Gas officials still optimistic

Updated: 2011-06-21 09:25

By Lan Lan (China Daily)

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Both sides say that the failure to agree on price will not derail talks

Gas officials still optimistic

An employee at the OAO Gazprom gas compressor facility in Volokolamsk, Russia. China and Russia failed to finalize a deal on pipeline gas supplies last week due to a disagreement over the price. [Photo / Bloomberg] 

BEIJING - Despite China and Russia's failure last week to finalize a deal on pipeline gas supplies, officials and experts on both sides remain optimistic.

Valery Yazev, president of the Russian Gas Association and deputy chairman of the State Duma of Russia, said it's natural to take extra time to coordinate such a huge deal, which is equivalent to about 2 percent of Russia's GDP.

"If the price can be settled in 2011, Russia is likely to start supplying China with gas by pipeline from 2015," he said at a news briefing on Monday, speaking through an interpreter.

A disagreement over the price has hindered completion of the deal. China National Petroleum Corp offered to pay $235 for each thousand cubic meters (cu m) but Russia's OAO Gazprom wants $350 for each thousand cu m.

"Gazprom is focused on achieving a price agreement in line with that of its long-term, oil-indexed contracts for pipeline supplies to its European customers," said Andrew Neff, an analyst who specializes in Russia and the Commonwealth of Independent States at IHS Global Insight.

Pang Changwei, director of the institute for international oil politics at China University of Petroleum in Beijing, said it's unrealistic to base the price on the European market because the distance between China and Russia is much less than that between Russia and western Europe, so transportation costs, a major part of the company's expenditure, are likely to be lower.

China has raised its offer from one made previously by taking into account the weak dollar and surging demand for natural gas caused by the March 11 earthquake and ensuing nuclear crisis in Japan, he said.

The offered $235 is higher than the costs of importing liquefied natural gas (LNG) and developing coal-bed methane in China, which is regarded as a benchmark for importing natural gas from Russia, said Pang.

"For Russia, the urgent priority is to penetrate the Chinese market as soon as possible. It will miss out on the market if it cannot successfully enter it in the next 10 years, as there are also many alternatives," he said.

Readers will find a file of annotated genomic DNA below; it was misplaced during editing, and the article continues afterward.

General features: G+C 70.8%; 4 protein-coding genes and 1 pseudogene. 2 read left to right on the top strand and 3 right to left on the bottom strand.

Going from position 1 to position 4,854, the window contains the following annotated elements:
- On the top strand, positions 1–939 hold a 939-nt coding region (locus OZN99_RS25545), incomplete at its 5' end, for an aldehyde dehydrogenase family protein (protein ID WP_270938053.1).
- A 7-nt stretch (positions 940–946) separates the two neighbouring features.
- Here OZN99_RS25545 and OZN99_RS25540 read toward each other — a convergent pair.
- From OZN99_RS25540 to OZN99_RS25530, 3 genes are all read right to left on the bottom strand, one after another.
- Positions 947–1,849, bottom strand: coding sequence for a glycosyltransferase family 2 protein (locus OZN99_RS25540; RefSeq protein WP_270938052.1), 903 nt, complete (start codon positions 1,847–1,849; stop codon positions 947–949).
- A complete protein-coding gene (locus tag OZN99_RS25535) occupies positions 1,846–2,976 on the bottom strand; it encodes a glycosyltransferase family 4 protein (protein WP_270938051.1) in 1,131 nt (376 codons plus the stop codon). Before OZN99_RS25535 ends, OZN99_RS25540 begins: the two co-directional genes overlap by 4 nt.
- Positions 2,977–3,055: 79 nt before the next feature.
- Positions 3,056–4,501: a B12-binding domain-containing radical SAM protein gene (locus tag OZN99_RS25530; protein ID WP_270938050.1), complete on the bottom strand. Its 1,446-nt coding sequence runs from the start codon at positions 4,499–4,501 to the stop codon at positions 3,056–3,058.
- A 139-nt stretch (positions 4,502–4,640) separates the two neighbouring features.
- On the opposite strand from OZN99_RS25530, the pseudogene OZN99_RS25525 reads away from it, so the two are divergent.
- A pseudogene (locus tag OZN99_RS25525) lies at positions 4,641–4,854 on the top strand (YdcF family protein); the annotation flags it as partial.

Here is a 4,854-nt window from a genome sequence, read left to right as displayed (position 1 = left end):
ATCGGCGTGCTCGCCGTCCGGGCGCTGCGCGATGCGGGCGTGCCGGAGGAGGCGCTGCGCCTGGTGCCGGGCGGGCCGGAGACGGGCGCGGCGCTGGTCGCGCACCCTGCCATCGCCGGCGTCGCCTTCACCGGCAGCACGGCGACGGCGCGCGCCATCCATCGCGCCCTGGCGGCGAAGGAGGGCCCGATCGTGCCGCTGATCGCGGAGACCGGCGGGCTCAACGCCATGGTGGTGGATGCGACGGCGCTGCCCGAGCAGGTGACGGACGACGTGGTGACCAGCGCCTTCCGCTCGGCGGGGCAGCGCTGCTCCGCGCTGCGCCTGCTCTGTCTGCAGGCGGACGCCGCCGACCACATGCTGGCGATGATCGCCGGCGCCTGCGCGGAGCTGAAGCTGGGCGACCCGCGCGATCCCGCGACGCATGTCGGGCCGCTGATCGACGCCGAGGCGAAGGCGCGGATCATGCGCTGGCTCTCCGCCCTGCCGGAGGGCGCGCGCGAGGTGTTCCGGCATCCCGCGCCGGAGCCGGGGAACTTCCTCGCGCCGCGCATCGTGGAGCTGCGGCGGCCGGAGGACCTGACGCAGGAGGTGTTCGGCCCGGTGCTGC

Meanwhile, China will increase cooperation with the United States on shale-gas resources, and is also developing coal-bed methane and importing LNG from overseas countries.

"China is a reliable partner for Russia. Energy authorities from both nations need to exchange views on the supply and importation capability, thus reducing the risks in other markets," said Pang.

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He said both sides should be more flexible in negotiations and that the authorities could also consider other measures, such as cutting energy-related taxes.

Bargaining between the two sides is natural, and bilateral energy cooperation still presents plenty of good opportunities, said Zhang Jing, a professor at the Euro-Asian Social Development Research Institute under the Development Research Center of the State Council.

Compared with the price charged internationally, the gas price in China is low, Zhang said. She added that the price demanded by Gazprom could cause a surge in domestic prices and further fuel inflation, which is something the Chinese government is unwilling to accept.

"China's low natural gas price needs to be connected with the international level but it will take time, and there should be no rush," Zhang said.

China's National Development and Reform Commission (NDRC) recently said the country will reform the pricing system for oil and natural gas within the year. The price of natural gas is too low when compared with other energies, an NRDC official said earlier this month.



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